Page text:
The lie hidden in our economy
There was a time when I was no fun at parties.
That was back in 2016, when the Reserve Bank of Australia had just cut rates down to 1.50%.
‘The next move will be down,’ I would repeatedly waffle.
‘Not possible. Rates are already at historic lows.’
Yep. Those were the general reactions I’d get. The idea of the RBA doing something it had never done before seemed impossible to many people I encountered. Especially back at the end of 2016.
That was almost three years ago.
And even as recently as late last year — when a handful of economists were adopting my view — some folks I met were still adamant that the RBA wouldn’t cut rates.
Well, what can I say to those people now?
I told you so.
All that fuss over one little number
I was right and the masses were wrong.
As much as I’d love to dance up a storm in my righteousness, that isn’t helpful analysis.
So, let’s break it down.
After months of falling gross domestic product, slow house price growth, inflation continuing to miss the target band, and the Australian consumer all but disappearing, what exactly caused the Reserve Bank of Australia to pull the trigger on Tuesday?
For the last couple of months, the RBA has been talking to the market, explaining how it was keeping its eyes on ‘unemployment’ as a reason to change interest rates.
In fact, it pointed this out at the end of its media statement on Tuesday:
‘Today’s decision to lower the cash rate will help make further inroads into the spare capacity in the economy. It will assist with faster progress in reducing unemployment and achieve more assured progress towards the inflation target.’1
It can’t be that simple, can it?
We’re almost a two trillion dollar economy. And a complex one at that.
We send minerals overseas, which in turn affects the value of our dollar. Plus, when the value of iron ore falls, that affects the value of our national income. We have a consumption-based economy. This alone contributes to 55% of our gross domestic product. When this falls, so does our GDP.
Is the RBA trying to tell us that monetary policy is influenced by one tiny number?
When the data is wrong
Let’s wade through the unemployment statistics.
The ones the Reserve Bank of Australia based its decision on.
According to the Australian Bureau of Statistics (ABS), the unemployment rate sits at 5.2%.
Now, to put this in perspective, 5% has been considered ‘full employment’ in the past. This is something the RBA has routinely accepted.
Full employment meant everyone who wanted to work was in fact working.
So with the unemployment rate now sitting only 0.2% higher, cutting interest rates seems a bit dramatic.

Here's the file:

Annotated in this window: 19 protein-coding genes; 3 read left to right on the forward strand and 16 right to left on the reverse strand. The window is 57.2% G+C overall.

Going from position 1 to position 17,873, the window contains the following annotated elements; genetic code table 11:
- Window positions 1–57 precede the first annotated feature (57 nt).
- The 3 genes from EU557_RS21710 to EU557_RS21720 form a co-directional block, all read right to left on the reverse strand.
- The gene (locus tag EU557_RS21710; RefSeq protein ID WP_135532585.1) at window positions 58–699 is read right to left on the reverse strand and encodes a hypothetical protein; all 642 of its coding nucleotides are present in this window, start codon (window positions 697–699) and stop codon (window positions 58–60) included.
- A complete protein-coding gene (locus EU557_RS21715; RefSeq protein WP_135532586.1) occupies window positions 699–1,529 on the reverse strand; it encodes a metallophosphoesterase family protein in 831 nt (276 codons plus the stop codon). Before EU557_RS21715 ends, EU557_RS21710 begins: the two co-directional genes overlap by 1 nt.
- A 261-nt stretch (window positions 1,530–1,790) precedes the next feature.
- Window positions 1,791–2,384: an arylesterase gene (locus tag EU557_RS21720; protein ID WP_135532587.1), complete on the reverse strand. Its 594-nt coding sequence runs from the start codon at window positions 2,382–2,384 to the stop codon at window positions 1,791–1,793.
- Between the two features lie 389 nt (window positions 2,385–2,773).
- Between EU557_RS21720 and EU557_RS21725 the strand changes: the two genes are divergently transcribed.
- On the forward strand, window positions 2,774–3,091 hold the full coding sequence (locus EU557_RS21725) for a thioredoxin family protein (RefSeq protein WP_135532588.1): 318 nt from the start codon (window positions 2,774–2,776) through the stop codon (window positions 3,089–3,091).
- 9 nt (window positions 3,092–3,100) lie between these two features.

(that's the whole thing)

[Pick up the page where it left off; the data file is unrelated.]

I mean, what’s a few basis points above the full employment rate?
Well, the ABS data bears no resemblance to reality.
You see, the ABS considers a person employed if they work one hour a week or more.
And they also consider you ‘employed’ if that one hour of employment is for unpaid work in a family business or on a farm.2
In spite of this being an internationally accepted definition of employment, it’s useless in terms of gauging how many people are truly working.
Worse still, the official definition of ‘employed’ has evolved over decades. However, the Reserve Bank’s measure of employment data has not.
Meaning, the Reserve Bank bases its ‘full employment’ analysis on a statistic that has been tweaked so much it no longer represents full employment.
Perhaps if the RBA used an alternative figure, it would have discovered that the Aussie economy hasn’t been near ‘full employment’ for a very long time.
Roy Morgan — my favourite phoney data detector — has a different methodology when it comes to calculating employment data.
It considers someone unemployed if they have been looking for work. That’s it. No number trickery or political influence.3
As a result of counting actual unemployed people as unemployed, Roy Morgan believes the unemployment rate sits at 10.3%.4
This is double what the RBA, the ABS and our politicians claim the rate is.
Not only that, the closest Roy Morgan got to a ‘full employment’ statistic was around 5.5% back in 2008.
Too little too late
There is clearly a mismatch in unemployment figures.
However, it seems government officials have no interest in believing that.
Instead, we’ve been offered soundbites about how healthy the economy is, based on numbers that don’t match up with reality.
To me, the RBA’s decision to lower interest rates — based on the unemployment figure ‘rising’ to 5.2% — smells bad.
If an interest rate cut were to have any impact, it should have happened last year.
A lower rate won’t magically change the employment data.
It won’t spur consumption.
And it will lower the income savers get from their deposits at the banks.
Worse, the rate cut has come too late, perhaps because it was delayed until after the election. But diving into that theory will have to wait until another day.
The point is, the RBA missed the chance to cut rates at the right time.
The officials were too busy looking at manipulated statistics to realise that the data doesn’t tell the right picture anymore.
The real picture is worse than what you’ve been led to believe.
Until next time,
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